The certainty of the evidence, across all comparisons, was judged to be low or very low.  This is predominantly because for each comparison there was only one or two small studies, at either high or unclear risk of bias and all but two studies were based on simulation of exposure with a fluorescent marker or harmless microbes. In addition, most studies did not indicate if the PPE that they used complied with one or more of the international standards for protective clothing.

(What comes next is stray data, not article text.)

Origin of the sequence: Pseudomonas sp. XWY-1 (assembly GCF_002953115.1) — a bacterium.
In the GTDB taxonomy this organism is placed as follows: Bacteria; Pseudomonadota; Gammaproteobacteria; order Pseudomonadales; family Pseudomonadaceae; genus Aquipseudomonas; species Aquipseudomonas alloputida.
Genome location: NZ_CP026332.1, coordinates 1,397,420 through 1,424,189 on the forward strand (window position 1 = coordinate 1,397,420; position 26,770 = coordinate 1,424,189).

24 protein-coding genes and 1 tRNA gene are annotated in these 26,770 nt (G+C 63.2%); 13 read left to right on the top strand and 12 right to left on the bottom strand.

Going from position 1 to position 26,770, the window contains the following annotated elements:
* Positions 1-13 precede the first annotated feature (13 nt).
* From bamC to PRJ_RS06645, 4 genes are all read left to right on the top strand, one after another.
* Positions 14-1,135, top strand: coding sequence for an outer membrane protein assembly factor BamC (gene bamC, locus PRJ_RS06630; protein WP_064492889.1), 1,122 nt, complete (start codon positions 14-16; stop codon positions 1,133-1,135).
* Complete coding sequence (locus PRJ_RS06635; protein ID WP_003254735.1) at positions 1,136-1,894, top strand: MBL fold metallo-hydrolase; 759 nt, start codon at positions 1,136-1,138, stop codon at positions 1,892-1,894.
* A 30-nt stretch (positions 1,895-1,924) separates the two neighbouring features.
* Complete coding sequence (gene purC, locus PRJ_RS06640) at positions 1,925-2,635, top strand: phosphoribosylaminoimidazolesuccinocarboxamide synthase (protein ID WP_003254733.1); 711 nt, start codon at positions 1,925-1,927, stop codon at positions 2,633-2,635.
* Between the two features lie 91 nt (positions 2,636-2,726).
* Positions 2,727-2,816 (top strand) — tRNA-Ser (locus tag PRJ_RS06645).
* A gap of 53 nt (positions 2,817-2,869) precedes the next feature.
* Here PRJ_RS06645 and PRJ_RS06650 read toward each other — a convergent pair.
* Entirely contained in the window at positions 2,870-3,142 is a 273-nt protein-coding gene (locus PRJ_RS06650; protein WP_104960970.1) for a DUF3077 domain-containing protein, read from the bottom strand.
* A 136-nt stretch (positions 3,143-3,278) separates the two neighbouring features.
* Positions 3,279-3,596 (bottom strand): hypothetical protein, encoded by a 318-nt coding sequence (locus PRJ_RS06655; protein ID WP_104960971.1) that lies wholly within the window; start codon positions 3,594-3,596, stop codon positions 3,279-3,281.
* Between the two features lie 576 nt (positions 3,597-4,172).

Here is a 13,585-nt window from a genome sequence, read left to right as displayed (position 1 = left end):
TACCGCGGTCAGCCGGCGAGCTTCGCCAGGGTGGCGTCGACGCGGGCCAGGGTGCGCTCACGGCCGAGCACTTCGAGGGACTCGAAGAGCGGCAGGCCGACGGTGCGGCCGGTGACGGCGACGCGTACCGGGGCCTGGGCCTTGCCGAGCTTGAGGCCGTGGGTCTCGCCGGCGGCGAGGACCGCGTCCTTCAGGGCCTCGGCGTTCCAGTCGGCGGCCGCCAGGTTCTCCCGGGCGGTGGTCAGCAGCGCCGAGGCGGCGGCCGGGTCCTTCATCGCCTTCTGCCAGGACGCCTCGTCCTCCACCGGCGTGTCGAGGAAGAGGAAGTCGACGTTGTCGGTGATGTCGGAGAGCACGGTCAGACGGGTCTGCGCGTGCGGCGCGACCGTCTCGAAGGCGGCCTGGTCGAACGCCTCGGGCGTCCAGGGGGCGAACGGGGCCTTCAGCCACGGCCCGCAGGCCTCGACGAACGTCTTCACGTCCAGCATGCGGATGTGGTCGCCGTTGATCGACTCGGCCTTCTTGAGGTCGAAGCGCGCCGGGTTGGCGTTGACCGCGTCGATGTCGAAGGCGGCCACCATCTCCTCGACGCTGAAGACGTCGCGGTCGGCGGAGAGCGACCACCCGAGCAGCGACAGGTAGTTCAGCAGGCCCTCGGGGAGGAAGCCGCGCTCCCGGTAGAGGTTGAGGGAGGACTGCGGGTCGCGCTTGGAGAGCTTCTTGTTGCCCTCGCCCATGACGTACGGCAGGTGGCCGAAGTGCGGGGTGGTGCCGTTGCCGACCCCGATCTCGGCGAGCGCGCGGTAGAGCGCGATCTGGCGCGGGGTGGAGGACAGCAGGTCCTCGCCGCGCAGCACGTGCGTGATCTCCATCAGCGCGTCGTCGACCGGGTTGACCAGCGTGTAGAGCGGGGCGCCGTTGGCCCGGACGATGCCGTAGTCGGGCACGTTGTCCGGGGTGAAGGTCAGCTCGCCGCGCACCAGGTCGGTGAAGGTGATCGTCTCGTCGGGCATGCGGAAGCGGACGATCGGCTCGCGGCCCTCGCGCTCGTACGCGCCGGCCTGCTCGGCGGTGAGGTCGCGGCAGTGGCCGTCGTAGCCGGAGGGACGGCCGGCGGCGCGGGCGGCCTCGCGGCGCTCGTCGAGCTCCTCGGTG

Whilst members of the dental team are very experienced in the use of standard PPE, most work within primary care settings and may be less familiar with more extensive forms of PPE. The review suggests that covering more parts of the body (e.g. using a long gown rather than merely an apron) provides better protection against contamination. However, the authors highlight the difficulty in donning and doffing such PPE which could potentially increase self-contamination. PPE made from more breathable material may help increase user satisfaction, with little impact on contamination. The head and neck areas of the dental team are particularly at risk during dental procedures and PPE coverage protecting these areas, is highlighted within the review. Better fitting PPE, sealed gown and glove combinations and tabs to grab during doffing and donning may all help reduce contamination. The review did not specifically address protection for airborne transmission such as occurs during aerosol generating procedures. During such procedures dental staff should take care of the proper level of respiratory protection.